Daddy Duty -- Not Mean, Just Different

Kristen Chase
Being a Mom
5



Flickr photo by ellie
The night before I was heading out of town for my last Mominatrix book tour event, my oldest daughter started crying.

"Please don't leave, Mommy. Daddy is so mean when you're gone."

Now I'd be lying if I didn't get a mild chuckle out of that, because I'm pretty sure I'll be in the doghouse soon enough, heck, probably for her entire teen years. So, why not enjoy it while I can?

But also, I'm pretty sure that if anyone was to get the "mean" award around the house, it would most definitely be me.

I've seen my husband interact with the children for the last six years, and I've rarely ever seen him be what I'd consider mean. Granted, he's definitely obsessed with cleaning, which could be interpreted by young children who enjoy playing in dirt, mud, and other very unclean substances as mean.

I'm the one who rigged the baby pool to the bottom of our backyard playground creating a pretty darn fun water slide.

And I, on many occasions, will fill up our master jacuzzi tub and let the kids have their bath "in the big tub" as opposed to squeezing them into the extremely boring and quite cramped regular tub.

But as far as punishments go or, let's face it, yelling -- I'm by far the worst of the two of us.

So to say that Daddy is "mean" is a misnomer.

However, he does parent differently than me. And since the kids are around me most of the time, that can be a big challenge for them.

It's frustrating when I see my husband, who's had days away from the chaos of our daily routine, become impatient with the kids. I mean, he's the one who has technically had a break from the meal-cooking, butt-wiping, and tantrum-dealing, so he should be embracing it with open arms. Or at least, with a patient heart.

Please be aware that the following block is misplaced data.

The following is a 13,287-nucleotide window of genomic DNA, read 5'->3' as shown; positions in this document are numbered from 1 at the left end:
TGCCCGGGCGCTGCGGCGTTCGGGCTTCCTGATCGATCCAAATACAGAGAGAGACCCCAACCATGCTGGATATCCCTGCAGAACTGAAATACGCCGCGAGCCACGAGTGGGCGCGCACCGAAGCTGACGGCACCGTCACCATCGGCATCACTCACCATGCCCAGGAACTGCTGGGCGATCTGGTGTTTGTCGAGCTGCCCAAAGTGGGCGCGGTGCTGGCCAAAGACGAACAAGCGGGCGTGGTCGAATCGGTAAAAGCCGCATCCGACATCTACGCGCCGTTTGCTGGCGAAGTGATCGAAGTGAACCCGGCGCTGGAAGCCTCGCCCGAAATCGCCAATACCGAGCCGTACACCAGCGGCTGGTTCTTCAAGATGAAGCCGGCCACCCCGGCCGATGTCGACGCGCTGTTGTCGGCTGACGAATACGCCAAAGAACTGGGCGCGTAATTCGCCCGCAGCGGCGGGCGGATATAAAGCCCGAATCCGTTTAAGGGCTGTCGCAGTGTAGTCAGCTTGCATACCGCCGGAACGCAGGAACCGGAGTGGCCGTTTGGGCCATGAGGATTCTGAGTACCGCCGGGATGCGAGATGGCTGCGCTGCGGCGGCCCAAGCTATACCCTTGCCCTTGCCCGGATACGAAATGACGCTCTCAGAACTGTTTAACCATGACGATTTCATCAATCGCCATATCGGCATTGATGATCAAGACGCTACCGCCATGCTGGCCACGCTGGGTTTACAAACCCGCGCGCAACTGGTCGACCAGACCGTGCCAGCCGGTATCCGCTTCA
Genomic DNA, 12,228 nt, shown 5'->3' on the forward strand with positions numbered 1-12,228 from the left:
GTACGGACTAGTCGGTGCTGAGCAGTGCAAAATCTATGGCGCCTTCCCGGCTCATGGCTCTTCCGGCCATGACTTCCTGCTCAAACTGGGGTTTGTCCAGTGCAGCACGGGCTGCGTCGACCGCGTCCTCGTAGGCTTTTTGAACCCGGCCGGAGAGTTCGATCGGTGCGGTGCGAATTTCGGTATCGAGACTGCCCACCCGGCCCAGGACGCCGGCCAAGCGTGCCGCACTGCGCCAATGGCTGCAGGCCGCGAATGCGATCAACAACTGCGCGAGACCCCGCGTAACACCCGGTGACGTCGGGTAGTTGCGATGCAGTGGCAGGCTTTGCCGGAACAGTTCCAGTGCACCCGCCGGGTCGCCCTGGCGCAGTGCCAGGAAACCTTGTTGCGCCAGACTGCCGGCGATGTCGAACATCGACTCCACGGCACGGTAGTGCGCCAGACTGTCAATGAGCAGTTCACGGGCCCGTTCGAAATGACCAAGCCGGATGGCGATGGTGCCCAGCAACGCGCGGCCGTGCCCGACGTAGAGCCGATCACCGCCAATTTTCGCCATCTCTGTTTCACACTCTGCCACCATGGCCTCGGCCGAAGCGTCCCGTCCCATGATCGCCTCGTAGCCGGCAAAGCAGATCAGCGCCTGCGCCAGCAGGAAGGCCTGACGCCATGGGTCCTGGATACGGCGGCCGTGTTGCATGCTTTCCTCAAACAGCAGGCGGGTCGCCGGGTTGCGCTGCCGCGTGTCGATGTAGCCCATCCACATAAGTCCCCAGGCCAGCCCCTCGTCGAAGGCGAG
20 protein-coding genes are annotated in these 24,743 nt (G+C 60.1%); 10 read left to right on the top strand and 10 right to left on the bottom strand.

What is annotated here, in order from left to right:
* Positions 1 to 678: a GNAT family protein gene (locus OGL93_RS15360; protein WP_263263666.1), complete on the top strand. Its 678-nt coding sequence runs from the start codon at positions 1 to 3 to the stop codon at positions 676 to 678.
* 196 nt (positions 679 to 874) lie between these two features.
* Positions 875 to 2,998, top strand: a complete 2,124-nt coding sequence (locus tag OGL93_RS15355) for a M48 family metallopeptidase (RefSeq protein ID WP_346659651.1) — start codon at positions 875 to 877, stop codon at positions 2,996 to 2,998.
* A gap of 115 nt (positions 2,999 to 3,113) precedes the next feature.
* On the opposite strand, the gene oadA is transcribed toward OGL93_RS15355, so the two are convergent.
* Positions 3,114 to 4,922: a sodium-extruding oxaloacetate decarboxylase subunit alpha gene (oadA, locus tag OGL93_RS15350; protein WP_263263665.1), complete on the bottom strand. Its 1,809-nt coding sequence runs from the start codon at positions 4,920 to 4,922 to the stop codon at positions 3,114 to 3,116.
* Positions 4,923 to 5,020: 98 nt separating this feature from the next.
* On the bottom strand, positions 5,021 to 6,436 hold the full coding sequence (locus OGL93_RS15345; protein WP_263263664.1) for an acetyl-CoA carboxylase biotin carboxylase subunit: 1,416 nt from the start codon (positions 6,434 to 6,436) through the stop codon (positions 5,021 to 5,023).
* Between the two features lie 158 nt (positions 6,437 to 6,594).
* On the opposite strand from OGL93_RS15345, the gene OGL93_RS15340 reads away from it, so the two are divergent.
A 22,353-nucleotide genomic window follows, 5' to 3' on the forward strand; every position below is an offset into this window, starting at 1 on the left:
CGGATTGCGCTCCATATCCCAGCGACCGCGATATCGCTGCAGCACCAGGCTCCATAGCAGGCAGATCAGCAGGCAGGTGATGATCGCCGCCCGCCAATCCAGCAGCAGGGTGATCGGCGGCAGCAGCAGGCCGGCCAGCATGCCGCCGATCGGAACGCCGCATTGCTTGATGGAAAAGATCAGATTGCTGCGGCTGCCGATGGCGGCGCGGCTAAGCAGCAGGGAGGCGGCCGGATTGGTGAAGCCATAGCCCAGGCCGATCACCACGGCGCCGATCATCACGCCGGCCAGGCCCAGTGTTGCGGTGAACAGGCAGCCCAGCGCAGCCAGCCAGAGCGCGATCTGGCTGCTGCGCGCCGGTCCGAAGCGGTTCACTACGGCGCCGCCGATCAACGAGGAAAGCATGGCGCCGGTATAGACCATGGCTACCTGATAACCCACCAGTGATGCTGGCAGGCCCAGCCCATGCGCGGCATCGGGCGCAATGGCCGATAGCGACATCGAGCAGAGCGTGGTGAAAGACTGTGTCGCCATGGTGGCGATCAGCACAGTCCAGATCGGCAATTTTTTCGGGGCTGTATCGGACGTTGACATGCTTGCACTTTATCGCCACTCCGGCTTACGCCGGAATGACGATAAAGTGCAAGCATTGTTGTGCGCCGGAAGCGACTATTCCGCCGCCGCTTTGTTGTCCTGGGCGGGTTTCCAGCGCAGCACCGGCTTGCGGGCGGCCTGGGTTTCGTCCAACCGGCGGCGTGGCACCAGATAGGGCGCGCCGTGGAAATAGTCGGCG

"You're the one who's supposed to be nice right now!" I tell him after he's snapped at the kids for something that doesn't even bother me anymore.

The last thing the kids need is two snappy parents. The whole idea of this co-parenting deal was that we'd be able to pick up the slack for each other, especially when one of us is at a breaking point and about to say or do something that we might regret later.

But aside from his lack of patience, the truth is that my husband isn't mean. Nor is he a lackluster parent. He just goes about things a different way, which is pretty hard to swallow when you're used to being the only parent in the house. It's incredibly difficult not to criticize, or give "helpful" pointers, as I like to call them.

He'd probably describe them in another way.

However, I do my best to remind the kids that Daddy has a different way of doing things. And that he's most certainly not mean. Just different.

And for all intents and purposes, that's a very good thing.

Read more of Kristen's column, The Sometimes Single Mom


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